India likely to invite Australia for Malabar naval exercise
India and Australia upgraded their ties to a Comprehensive Strategic Partnership during the first ever virtual summit between Prime Minister Narendra Modi and Australian Prime Minister Scott Morrison in May
Australia, in most likelihood, will be invited by India for this year’s Malabar naval exercise, the annual event which includes the US and Japan.
According to Bloomberg news, India is expected to clear the way next week for a formal invitation to Australia following final government clearance and consultations with the US and Japan.
A plan to include Australia in the Malabar naval drill which is expected to take place at the end of this year, is likely to be firmed up at the time when India and China is caught up in their worst tension on the Line of Actual Control since 1975.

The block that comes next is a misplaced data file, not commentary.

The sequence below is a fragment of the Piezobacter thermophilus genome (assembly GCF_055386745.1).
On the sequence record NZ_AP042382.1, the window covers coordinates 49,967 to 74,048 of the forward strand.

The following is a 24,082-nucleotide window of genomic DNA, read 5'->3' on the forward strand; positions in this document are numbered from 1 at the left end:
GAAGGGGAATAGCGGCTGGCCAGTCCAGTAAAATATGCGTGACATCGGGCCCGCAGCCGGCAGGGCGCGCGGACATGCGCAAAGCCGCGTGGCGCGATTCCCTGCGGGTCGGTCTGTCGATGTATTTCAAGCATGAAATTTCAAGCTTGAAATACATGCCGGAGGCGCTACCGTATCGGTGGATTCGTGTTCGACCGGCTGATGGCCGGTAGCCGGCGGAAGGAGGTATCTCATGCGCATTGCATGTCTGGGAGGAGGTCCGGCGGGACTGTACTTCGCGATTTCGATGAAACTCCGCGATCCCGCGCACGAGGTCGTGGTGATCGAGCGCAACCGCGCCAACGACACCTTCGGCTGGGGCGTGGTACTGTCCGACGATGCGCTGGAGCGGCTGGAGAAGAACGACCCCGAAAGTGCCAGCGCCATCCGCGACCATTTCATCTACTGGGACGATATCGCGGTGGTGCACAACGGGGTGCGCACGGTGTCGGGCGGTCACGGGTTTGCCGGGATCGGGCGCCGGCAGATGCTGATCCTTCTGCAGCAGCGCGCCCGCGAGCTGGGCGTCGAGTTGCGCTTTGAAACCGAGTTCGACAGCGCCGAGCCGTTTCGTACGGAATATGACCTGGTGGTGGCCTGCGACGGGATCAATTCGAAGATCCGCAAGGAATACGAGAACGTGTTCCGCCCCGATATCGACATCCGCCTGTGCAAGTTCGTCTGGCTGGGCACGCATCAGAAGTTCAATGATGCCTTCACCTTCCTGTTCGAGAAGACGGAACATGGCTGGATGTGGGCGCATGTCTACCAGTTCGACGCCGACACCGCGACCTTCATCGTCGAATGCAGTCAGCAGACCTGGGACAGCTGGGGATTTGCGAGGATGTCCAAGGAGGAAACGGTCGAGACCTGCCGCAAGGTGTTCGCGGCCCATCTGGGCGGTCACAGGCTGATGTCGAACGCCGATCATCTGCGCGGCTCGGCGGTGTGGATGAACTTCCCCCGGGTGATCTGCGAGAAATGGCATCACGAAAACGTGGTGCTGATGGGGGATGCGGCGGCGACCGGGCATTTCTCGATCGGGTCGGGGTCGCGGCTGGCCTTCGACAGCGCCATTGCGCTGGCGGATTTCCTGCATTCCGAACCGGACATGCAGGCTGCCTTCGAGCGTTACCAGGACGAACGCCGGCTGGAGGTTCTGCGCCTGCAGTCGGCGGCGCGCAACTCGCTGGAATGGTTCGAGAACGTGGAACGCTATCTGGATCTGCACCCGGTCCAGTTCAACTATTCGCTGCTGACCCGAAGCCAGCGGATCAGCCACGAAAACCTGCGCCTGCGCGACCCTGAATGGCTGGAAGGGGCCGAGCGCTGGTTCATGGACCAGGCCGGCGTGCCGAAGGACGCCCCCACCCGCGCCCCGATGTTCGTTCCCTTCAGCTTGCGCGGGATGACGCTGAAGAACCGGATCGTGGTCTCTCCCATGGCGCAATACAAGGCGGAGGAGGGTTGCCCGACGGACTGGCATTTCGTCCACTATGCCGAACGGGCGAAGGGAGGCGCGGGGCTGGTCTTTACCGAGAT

In May, India and Australia upgraded their ties to a Comprehensive Strategic Partnership during the first ever virtual summit between Prime Minister Narendra Modi and Australian Prime Minister Scott Morrison. The two countries also entered into the Mutual Logistic Support Agreement, giving access to each other’s bases and ports.
India, Japan, the US and Australia are also members of an informal Quadrilateral Security Dialogue, which has been now elevated from official level to foreign minister level engagement. Its creation is widely viewed as a response to increased Chinese economic and military power in the Indo-Pacific region.
In 1992, India and the US came together to hold the Malabar naval exercise in the Bay of Bengal on an annual basis. But China objected to this naval drill when Australia participated the exercise along with India, Japan, the US and Singapore in 2007.
Keeping in mind sensitivity of China, India had deliberately kept Australia away from the Malabar naval exercise. But such diplomatic niceties seem to have been given a go bye after the June 15 incident in which 20 Indian soldiers lost their lives in the violent face-off with Chinese soldiers in the Galwan Valley.